Unisexual Ambystoma

Unisexual Ambystoma

Monday, April 30, 2012

SciFund y'all!

In anticipation of the impending SciFund launch at midnight tonight, I am preparing to kindly badger all of my family/friends/colleagues with requests to check out my project (found here) and spread the word.

In the meantime, I am welcoming any questions about my project that I will answer here and link to the SciFund page.

While waiting, here are some pretty pictures of amphibians:

 Check out my flickr page for more photos I've taken in the field!

Thursday, April 26, 2012

At one point, I could never imagine having anything remotely worth blogging about. However, I love science and nothing would make me happier than sharing science with others. So that is what I'm going to do.

Specifically, the impetus for this blog is my participation in the SciFund Challenge, a crowdfunding initiative organized by Dr. Jai Ranganathan and Dr. Jarrett Byrnes.

So what is crowdfunding? Well, for a scientist like myself, it is a way to directly interact with anyone who is interested in supporting my research. Traditional avenues for scientific funding such as the National Science Foundation have funding rates lower than 15%, and these types of grants are especially difficult to obtain as a graduate student. If I think up an interesting research project, I can't rely on obtaining a large sum of money from a government agency to make it happen.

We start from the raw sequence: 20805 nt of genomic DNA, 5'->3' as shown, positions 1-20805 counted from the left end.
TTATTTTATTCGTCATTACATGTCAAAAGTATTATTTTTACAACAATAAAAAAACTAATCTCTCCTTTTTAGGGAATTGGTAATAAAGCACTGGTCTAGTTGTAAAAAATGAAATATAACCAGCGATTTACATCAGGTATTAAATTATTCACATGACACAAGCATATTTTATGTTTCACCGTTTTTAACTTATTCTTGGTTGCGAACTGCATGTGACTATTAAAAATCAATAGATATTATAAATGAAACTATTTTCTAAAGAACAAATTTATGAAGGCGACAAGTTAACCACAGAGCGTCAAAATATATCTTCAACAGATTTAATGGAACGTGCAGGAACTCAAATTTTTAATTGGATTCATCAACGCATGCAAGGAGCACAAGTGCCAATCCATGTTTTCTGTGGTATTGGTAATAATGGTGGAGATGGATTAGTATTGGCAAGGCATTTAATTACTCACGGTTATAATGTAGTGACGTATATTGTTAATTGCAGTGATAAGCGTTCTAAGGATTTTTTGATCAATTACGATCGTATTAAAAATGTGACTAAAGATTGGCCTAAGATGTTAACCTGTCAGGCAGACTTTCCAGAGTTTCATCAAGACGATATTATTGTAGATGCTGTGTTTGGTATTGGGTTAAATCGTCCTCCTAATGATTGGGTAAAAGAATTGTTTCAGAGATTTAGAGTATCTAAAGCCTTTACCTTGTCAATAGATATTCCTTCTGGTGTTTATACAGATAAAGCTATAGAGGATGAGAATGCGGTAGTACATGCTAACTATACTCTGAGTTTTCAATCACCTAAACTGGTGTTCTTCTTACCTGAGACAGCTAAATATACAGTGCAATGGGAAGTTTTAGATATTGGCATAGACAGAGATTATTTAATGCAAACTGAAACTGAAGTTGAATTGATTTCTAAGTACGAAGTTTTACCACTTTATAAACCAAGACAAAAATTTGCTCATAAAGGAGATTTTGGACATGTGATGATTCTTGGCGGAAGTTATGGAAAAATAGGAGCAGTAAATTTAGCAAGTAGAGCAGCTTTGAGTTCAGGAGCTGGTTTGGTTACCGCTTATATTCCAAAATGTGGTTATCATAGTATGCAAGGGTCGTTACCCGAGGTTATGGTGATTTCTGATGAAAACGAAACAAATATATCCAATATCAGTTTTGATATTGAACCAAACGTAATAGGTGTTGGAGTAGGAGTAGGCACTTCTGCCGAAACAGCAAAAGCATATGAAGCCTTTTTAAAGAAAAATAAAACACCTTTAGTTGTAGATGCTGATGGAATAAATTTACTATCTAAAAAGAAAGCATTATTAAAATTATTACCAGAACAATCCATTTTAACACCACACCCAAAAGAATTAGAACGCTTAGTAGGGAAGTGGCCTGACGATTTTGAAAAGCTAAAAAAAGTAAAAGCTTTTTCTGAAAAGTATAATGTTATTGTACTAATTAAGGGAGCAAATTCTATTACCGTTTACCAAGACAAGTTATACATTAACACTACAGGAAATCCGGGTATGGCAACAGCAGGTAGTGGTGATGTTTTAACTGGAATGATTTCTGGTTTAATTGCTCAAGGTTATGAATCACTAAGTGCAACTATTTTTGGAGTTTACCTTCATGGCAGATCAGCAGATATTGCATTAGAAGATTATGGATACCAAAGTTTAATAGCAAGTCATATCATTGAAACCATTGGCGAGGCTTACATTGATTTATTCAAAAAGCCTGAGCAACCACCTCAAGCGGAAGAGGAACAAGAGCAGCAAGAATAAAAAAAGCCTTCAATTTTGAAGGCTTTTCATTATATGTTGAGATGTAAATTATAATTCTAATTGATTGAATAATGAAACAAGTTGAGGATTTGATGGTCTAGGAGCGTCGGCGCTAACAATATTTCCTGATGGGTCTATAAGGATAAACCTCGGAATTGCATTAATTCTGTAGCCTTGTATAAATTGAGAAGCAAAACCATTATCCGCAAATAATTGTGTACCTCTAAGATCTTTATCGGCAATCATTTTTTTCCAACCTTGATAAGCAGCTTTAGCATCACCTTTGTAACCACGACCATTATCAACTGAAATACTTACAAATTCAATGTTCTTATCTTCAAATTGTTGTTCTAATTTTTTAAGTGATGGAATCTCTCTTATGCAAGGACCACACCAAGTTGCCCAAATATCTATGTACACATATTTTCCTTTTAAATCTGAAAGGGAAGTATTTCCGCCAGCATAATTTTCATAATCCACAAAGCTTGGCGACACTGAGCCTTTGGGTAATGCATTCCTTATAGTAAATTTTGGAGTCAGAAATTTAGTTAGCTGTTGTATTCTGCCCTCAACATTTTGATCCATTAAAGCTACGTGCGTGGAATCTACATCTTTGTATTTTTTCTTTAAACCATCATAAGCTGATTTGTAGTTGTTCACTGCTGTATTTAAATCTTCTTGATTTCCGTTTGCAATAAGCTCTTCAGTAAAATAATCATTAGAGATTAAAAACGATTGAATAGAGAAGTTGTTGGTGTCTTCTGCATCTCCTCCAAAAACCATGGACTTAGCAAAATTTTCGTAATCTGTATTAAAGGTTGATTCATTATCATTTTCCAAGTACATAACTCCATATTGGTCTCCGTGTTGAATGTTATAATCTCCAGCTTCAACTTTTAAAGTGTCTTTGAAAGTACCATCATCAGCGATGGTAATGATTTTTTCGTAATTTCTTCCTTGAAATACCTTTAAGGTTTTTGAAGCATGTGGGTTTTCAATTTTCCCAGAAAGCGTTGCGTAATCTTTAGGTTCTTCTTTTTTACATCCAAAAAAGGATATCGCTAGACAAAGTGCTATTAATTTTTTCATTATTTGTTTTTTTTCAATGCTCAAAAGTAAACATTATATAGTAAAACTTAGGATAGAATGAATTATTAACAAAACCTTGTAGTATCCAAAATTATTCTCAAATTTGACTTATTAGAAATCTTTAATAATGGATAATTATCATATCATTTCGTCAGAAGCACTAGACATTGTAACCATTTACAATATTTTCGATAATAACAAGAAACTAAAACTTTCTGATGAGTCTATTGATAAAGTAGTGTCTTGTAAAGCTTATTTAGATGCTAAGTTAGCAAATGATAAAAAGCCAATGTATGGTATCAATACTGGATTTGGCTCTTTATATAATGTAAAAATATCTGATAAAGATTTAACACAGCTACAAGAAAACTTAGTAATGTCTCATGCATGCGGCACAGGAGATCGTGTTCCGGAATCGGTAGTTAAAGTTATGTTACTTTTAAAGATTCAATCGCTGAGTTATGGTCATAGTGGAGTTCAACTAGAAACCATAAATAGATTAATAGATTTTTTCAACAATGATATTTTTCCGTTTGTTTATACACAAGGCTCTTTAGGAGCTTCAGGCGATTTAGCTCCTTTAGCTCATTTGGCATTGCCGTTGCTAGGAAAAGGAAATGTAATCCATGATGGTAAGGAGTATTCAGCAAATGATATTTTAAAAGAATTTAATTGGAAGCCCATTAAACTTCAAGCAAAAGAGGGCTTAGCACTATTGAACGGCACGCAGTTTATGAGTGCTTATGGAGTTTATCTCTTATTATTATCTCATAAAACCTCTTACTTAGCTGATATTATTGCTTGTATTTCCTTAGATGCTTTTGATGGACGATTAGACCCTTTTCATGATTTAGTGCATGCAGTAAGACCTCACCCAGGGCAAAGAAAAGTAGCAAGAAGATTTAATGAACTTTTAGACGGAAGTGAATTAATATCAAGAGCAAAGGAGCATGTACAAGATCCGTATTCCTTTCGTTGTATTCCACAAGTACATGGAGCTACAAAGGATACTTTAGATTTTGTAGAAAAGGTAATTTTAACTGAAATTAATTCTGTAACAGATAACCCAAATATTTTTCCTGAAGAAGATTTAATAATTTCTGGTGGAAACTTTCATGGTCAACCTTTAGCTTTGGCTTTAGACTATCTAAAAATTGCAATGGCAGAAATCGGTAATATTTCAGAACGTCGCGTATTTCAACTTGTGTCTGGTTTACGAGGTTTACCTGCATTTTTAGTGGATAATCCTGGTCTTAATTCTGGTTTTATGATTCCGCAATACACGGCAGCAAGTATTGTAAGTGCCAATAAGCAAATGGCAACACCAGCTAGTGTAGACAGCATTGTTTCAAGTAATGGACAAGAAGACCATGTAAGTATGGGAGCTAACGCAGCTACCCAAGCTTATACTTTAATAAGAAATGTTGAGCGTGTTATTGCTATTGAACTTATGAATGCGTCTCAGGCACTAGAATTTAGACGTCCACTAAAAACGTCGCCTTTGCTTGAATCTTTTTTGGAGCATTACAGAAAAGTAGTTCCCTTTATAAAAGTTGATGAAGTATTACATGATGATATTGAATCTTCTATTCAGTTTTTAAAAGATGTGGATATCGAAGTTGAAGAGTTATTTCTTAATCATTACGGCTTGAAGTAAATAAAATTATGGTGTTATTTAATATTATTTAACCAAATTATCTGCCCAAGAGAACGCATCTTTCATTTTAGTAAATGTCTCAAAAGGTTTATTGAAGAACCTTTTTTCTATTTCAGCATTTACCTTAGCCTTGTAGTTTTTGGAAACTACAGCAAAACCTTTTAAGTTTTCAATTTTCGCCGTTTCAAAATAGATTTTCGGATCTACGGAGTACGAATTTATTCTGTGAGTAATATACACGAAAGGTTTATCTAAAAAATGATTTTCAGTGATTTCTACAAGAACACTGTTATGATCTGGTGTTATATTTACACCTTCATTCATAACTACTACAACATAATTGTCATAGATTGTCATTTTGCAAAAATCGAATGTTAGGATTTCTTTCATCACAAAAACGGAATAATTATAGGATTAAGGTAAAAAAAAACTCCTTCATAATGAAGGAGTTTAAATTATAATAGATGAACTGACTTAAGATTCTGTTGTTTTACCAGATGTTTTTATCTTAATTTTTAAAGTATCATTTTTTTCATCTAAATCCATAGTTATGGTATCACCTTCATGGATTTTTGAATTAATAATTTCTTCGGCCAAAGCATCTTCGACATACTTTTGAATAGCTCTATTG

Crowfunding asks the question, "Why can't I get funding from anyone who thinks that my work is interesting instead?" 

Beyond the nickels and dimes of funding a research project, a potentially greater impact of crowdfunding is the connections that can be forged between a scientist and his or her supporters. Unlike the highly technical, jargon-filled grant proposals that are reviewed by a committee of peers for a standard funding opportunity, a SciFund proposal is for the public and includes pictures, video, and incentives for funding (check out some of last year's SciFund projects here). Communicating is such an important part of being a scientist, and the opportunity to explain why your research is interesting to the general public is essential for both justifying your work and promoting the public awareness of science.

This year's SciFund projects go live on May 1st!